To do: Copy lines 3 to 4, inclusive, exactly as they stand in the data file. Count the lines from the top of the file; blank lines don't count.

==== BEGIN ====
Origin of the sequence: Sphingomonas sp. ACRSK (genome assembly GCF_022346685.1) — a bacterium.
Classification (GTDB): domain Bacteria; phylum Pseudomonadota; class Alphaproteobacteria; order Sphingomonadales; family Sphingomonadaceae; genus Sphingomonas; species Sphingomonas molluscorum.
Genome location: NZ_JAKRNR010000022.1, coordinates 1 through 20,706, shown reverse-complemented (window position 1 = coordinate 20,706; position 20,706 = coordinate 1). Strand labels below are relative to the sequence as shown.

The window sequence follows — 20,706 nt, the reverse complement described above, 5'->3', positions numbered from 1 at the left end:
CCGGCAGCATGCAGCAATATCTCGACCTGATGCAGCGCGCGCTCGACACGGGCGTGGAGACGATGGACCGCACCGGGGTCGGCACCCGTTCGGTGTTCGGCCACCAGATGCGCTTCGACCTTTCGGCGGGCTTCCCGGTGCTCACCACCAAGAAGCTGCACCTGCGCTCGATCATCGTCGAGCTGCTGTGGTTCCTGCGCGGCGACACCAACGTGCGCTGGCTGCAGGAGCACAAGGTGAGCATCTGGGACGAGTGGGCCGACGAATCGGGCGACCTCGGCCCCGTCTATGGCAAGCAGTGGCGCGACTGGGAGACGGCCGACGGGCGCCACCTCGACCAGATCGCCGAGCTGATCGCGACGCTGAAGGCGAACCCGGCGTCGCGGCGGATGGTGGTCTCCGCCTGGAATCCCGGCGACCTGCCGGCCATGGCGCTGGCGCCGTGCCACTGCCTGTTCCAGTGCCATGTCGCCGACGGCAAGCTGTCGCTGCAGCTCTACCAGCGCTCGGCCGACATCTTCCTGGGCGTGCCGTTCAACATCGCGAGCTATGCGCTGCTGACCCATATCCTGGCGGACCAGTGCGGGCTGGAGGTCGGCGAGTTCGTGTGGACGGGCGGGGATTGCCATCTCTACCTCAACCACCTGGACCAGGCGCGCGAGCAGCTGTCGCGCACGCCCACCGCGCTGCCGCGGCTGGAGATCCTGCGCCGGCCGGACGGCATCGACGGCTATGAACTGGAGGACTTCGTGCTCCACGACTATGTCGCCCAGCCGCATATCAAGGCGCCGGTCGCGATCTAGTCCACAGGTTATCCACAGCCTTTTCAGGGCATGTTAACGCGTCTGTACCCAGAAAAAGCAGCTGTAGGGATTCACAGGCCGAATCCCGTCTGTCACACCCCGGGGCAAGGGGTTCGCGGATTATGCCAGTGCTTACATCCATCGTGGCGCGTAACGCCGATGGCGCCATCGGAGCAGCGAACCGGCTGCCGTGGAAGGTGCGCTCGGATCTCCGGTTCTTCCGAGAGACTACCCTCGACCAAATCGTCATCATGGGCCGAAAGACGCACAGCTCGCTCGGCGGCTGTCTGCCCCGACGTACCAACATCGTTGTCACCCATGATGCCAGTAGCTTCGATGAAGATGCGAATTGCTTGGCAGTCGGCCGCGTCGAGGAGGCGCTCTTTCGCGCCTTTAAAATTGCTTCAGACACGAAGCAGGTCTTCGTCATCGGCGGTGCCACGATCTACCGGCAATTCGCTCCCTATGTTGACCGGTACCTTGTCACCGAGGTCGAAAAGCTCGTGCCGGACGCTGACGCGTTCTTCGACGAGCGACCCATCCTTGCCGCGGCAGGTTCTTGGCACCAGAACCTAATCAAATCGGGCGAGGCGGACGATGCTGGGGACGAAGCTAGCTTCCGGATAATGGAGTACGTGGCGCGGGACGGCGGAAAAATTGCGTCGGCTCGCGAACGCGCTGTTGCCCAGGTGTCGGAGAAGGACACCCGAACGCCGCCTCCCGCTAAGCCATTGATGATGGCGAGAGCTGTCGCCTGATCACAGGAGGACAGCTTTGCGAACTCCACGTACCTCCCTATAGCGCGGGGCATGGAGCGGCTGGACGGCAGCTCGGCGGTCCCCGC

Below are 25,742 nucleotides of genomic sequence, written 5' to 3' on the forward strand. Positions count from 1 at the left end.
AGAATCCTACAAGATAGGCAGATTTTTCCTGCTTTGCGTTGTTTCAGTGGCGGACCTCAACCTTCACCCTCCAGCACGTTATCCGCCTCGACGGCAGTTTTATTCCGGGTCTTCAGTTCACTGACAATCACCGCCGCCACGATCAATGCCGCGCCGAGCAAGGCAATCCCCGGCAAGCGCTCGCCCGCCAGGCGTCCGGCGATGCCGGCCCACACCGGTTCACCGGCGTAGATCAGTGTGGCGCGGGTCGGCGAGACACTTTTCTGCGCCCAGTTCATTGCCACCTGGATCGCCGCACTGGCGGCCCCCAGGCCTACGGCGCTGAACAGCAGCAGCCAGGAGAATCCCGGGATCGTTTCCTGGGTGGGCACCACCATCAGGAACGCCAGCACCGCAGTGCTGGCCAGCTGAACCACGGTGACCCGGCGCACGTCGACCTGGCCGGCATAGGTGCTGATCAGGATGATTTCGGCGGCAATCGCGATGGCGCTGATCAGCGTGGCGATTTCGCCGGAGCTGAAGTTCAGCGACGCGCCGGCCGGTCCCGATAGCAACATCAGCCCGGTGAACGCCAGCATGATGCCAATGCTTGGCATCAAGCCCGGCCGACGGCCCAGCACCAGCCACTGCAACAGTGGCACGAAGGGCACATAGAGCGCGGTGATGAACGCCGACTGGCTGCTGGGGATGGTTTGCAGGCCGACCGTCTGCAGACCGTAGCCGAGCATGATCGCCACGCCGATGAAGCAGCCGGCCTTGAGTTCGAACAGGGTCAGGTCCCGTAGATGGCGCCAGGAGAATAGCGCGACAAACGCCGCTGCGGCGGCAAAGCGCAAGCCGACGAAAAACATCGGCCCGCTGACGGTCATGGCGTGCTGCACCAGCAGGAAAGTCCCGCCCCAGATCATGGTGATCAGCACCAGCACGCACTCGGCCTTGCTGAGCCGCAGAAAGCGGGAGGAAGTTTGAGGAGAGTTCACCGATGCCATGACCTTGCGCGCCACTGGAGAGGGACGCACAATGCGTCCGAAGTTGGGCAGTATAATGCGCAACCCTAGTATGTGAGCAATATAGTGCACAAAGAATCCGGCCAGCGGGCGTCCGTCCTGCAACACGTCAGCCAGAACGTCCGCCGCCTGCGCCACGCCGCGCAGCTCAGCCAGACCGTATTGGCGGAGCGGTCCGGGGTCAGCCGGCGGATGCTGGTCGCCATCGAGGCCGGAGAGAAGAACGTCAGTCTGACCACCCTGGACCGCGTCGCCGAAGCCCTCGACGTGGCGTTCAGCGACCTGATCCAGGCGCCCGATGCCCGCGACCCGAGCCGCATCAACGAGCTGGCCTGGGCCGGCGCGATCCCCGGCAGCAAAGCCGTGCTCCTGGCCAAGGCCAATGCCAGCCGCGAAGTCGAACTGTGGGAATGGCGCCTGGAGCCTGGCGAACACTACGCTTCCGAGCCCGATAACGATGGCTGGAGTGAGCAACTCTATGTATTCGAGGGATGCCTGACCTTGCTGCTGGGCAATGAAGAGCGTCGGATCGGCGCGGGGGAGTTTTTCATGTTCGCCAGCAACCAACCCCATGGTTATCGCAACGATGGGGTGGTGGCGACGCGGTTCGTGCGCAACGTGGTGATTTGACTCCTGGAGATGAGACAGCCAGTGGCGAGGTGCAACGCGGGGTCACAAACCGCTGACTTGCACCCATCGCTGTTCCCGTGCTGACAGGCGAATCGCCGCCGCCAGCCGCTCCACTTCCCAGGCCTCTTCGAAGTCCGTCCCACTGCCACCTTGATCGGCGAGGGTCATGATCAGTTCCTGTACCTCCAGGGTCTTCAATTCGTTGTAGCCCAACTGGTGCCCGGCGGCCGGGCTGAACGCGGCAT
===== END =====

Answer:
Genome location: NZ_JAKRNR010000022.1, coordinates 1 through 20,706, shown reverse-complemented (window position 1 = coordinate 20,706; position 20,706 = coordinate 1). Strand labels below are relative to the sequence as shown.

The window sequence follows — 20,706 nt, the reverse complement described above, 5'->3', positions numbered from 1 at the left end: